Woodside Energy has shed light on what has gone wrong at its Sangomar project, offshore Senegal, with problems emerging during FPSO construction.
CEO Meg O’Neill, commenting on today’s quarterly earnings report, noted that construction of the vessel had taken place in China when there were travel restrictions in place.
“The issue that we found when the vessel arrived in Singapore was around material quality not meeting our expectations”, she said. As a result, there was a need for “remedial work” on piping and valves, she said.
“The individual scope was reasonably small, but there was a number of them. That remedial work slowed down progress in Singapore,” O’Neill confirmed.
Topside integration and pre-commissioning work has made progress in the first half of 2023 at the Keppel Shipyard.
Woodside has ordered a floating production unit (FPU) from China for its Scarborough project. The company CEO affirmed that Woodside had taken lessons from the Sangomar FPSO construction process.
Travel restrictions have eased, she said, and the company sees a need for quality control work. “We do understand the reasons for the remedial work – and we’re taking actions for Scarborough.”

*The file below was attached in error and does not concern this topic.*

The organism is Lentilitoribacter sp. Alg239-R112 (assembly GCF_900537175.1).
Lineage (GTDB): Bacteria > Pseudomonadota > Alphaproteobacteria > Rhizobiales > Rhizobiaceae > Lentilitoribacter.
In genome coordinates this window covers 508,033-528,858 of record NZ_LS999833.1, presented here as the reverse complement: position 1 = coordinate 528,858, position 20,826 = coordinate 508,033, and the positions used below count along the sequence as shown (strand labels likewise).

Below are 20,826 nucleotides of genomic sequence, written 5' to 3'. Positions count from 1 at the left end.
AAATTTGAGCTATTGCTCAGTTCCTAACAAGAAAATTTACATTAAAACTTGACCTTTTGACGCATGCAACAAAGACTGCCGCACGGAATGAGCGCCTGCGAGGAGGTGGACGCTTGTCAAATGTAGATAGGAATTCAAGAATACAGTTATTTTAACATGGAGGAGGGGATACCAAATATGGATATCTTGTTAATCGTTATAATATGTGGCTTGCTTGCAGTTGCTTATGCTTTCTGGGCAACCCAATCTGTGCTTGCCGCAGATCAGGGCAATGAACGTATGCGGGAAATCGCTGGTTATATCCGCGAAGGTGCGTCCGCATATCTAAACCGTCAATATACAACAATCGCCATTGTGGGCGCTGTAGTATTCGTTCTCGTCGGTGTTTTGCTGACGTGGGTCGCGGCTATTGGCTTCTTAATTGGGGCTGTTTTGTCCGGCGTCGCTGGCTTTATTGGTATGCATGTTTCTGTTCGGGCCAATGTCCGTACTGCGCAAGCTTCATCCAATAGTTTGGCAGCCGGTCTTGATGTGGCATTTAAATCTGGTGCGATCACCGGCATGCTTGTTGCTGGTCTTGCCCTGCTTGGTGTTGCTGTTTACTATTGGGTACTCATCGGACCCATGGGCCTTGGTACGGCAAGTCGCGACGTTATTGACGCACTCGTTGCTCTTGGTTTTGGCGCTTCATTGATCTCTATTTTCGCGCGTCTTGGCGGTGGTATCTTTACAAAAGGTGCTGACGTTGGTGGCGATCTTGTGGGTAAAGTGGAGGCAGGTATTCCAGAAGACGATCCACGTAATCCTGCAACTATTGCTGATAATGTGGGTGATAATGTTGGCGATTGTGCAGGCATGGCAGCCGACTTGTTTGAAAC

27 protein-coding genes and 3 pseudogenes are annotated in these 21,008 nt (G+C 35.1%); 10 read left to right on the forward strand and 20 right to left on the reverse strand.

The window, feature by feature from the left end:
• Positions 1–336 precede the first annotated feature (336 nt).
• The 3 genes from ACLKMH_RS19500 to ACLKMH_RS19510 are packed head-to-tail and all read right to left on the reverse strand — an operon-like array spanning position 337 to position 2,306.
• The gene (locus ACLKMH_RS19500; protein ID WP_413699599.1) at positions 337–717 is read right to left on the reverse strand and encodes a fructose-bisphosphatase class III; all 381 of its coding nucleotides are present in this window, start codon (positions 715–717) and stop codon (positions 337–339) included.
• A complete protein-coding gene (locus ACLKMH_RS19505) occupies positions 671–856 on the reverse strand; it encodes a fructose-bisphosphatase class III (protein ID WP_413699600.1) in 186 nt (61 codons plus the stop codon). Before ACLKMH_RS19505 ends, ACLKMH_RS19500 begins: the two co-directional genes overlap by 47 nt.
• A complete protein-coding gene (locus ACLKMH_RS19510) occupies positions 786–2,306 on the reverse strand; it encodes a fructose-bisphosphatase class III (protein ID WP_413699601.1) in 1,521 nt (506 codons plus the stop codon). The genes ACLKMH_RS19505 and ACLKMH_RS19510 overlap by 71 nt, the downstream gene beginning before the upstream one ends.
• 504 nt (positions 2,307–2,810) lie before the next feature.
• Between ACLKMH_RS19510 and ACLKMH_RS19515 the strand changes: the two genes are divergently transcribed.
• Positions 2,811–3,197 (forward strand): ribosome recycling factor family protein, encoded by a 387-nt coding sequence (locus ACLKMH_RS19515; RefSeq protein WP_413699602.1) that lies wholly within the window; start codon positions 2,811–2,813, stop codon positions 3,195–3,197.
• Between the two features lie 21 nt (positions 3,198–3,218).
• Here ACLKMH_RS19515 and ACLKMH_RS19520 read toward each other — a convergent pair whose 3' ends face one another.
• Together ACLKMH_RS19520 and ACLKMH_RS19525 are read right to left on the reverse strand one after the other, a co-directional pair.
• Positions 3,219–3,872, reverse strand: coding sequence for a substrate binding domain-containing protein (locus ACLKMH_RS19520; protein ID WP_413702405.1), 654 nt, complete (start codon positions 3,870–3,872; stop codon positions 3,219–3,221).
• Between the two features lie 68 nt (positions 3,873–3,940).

Sangomar is now 88% complete, Woodside said. It expects production to start in mid-2024. The company warned of the delays earlier this year, it had previously hoped to begin producing this year.
Woodside said that during the second half of the year it aimed to complete remedial work on the FPSO and carry out pre-commissioning before sailaway.
The FPSO is a converted VLCC. Work on the project was carried out at the COSCO shipyard in Dalian.
McDermott won work on the Scarborough FPU. It will carry out the work at its Qingdao McDermott Wuchuan yard.
Woodside has drilled 12 of the 23 wells required for Sangomar, O’Neill said, and the subsea work is 95% complete. Rigid flowlines, running for 101 km, have been installed and tested.
In May, partners on Sangomar agreed to drill another well in order to optimise field recovery, the company said. The Ocean BlackRhino will carry out the work as part of its ongoing programme on the field.
Woodside is the operator of Sangomar with an 82% stake.
The company hopes to reach first LNG from Scarborough in 2026. Earlier this month, Woodside struck a deal to sell a 10% stake in the project to LNG Japan for $500 million.